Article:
Santana starts Jazz-rock super group 'Mega Nova'.

The group includes, Jazz Giants Herbie Hancock, Wayne Shorter our very own Marcus Miller and Santana's wife Cindy Blackman Santana.

No matter who you are or what skills you bring to the table, starting a new band with keyboardist Herbie Hancock and saxophonist Wayne Shorter, two of the jazz world's most iconic luminaries, is serious business. Not so serious, though, that Carlos Santana, a legend in his own right, hesitates to crack wise about the origin of Mega Nova, the jazz-rock supergroup he's formed with Hancock, Shorter and two more heavyweight players: bassist Marcus Miller and drummer Cindy Blackman Santana, the guitarist's wife.

"I asked them if it was OK for me to start a rumor that we were going to do something together, and they said, ‘Of course,'" Santana tells Rolling Stone, laughing. "So I started a rumor, and here we are. And I feel so excited, because with these musicians, anything and everything can be transmitted."

The new band, Mega Nova – named in tribute to Shorter's 1969 solo album Super Nova – will make its debut in a one-off concert at the Hollywood Bowl on August 24th. It's not the first time these players have met onstage; most of the band members have played together on various occasions, and Santana and Shorter toured together in 1988. Shorter and Hancock collaborated with Santana in a program called "Hymns for Peace" at the Montreux Jazz Festival in 2004, and Miller and Blackman Santana were among the supporting musicians that joined the core triumvirate for a Hancock-led event, "Celebrating Peace," at the Hollywood Bowl in 2012.

"Carlos is a big jazz fan, a big supporter of the music," Hancock tells RS. "With his heart, he honors jazz. But it's not just words; it's also his deeds. This is the kind of action that he's taken to include jazz, because he has so much respect for it, and he respects Wayne and me – as we respect him: as a musician, as a storyteller in music. Nobody can deliver a melody like Carlos."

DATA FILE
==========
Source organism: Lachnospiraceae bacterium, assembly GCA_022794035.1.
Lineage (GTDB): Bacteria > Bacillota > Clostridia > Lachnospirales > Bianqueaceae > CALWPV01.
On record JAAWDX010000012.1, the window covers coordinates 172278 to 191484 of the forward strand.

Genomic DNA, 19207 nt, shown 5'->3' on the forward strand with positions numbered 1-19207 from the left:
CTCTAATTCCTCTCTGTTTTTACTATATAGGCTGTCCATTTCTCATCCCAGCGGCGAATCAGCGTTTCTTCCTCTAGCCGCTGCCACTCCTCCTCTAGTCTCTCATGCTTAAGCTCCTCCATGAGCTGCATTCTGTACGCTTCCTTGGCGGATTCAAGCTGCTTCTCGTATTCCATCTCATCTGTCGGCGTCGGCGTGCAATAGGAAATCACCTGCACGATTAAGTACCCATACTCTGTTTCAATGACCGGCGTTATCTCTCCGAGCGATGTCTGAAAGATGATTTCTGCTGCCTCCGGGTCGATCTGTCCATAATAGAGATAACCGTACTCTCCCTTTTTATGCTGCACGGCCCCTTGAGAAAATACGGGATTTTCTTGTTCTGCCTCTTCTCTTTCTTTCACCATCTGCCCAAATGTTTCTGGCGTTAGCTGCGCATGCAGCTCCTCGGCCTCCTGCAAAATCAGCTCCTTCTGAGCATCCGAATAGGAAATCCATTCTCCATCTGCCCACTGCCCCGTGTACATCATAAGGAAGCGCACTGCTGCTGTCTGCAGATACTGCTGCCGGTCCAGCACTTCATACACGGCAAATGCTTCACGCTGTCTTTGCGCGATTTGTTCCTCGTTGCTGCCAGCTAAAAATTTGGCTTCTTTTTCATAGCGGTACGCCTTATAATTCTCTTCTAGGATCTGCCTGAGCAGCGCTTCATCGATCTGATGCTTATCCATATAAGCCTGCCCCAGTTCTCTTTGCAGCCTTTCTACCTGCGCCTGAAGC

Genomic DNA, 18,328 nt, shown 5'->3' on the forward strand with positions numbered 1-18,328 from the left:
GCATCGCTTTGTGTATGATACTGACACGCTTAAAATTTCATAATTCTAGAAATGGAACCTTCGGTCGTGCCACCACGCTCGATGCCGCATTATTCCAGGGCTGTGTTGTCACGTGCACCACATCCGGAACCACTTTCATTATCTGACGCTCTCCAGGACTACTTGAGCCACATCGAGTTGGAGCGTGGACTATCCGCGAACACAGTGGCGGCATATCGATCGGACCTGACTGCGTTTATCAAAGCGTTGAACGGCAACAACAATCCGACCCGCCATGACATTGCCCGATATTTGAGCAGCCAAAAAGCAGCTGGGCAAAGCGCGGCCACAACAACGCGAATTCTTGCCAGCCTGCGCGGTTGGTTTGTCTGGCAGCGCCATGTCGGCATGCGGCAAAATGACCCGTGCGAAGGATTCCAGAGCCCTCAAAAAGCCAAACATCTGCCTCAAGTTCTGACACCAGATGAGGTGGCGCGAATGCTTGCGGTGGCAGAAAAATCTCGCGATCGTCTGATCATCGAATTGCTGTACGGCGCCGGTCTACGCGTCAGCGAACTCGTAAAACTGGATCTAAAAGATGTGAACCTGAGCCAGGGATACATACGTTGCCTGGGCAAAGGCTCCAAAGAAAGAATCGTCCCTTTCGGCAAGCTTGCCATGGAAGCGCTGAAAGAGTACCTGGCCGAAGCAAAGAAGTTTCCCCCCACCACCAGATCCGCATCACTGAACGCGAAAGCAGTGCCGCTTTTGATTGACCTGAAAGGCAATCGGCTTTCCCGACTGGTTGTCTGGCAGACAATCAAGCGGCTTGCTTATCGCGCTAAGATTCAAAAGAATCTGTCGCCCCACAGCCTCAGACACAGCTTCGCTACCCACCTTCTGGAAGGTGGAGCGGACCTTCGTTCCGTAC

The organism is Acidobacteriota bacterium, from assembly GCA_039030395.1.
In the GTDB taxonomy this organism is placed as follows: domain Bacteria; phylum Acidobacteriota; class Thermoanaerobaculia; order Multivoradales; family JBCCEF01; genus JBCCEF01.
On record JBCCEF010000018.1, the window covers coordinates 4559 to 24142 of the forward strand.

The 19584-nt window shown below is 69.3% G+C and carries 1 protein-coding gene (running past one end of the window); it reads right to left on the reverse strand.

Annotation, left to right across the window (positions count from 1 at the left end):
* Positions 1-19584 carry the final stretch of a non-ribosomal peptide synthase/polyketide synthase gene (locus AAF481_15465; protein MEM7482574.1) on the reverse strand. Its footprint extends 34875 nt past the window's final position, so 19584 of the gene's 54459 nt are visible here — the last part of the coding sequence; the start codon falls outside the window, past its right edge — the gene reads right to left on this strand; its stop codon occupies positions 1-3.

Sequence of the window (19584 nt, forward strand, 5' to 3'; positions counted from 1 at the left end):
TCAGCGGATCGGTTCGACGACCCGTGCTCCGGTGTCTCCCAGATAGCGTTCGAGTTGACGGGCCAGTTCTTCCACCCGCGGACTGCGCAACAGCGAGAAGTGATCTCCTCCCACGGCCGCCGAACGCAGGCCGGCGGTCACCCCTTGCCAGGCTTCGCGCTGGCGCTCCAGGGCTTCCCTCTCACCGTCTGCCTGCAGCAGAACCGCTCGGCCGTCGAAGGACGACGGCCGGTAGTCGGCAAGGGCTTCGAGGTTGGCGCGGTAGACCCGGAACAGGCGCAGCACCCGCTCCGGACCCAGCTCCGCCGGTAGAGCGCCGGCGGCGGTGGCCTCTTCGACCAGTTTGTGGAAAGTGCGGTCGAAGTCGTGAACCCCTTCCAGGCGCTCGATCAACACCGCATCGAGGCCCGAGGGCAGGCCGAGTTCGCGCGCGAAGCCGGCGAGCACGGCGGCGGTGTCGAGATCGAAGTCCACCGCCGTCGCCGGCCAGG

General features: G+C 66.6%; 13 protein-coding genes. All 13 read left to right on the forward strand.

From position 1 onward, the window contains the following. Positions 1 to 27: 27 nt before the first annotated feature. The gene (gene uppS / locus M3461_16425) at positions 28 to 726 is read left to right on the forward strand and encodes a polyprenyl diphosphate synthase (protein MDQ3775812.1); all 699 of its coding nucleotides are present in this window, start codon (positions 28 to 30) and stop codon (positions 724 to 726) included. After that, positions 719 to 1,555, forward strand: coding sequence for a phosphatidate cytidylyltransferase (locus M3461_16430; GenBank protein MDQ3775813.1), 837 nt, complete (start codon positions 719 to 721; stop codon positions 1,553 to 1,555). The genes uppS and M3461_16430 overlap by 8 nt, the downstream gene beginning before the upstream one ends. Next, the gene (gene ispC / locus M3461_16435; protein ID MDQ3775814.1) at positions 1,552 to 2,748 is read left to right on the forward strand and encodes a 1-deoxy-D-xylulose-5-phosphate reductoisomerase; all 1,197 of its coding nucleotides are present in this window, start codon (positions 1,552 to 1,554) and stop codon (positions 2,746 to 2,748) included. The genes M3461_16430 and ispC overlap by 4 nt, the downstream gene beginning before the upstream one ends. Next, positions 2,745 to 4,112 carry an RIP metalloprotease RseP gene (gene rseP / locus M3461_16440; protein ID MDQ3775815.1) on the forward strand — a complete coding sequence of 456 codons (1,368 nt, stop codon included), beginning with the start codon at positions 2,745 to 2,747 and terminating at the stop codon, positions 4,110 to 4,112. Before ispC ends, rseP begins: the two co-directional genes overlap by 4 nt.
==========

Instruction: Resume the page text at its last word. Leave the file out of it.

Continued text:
The admiration is mutual, emphatically so. "For me, this is a real blessing," Santana says, "to dream of something, and then to see it come to fruition." To be in the company of Shorter and Hancock – whose work with trumpeter and bandleader Miles Davis in the mid-1960s launched trailblazing careers in jazz, fusion and pop, individually and in collaboration – is a lesson in humility, as Santana describes it.

"We have the capacity for creating a world that we can all believe in, one that we can look forward to for ourselves and our children," Hancock says. "What we want to do is make a step toward bringing cultures and ethnicities and people in general together, and show the value of collaboration from the standpoint of respect. The whole concept of building something together: That's what this is about."

Santana is even more pointed about the objective. "I want to be able to travel with this band eventually, and be the peace ambassadors, which is what Louis Armstrong used to be, and what I would say Bob Marley or John Lennon represented," he says. "Let me say really clearly: Wayne and Herbie and I and Cindy and Marcus, we are the frequency to do the opposite of Donald Trump. We don't see walls – we saw the Berlin Wall come down. We've been to Hiroshima and Nagasaki, and we saw what that stuff is. We play music to bring, once and for all, inclusiveness and family. This is the band."

© Steve Smith - Rolling Stone

Image © - Edu Hawkins/Redferns/Getty

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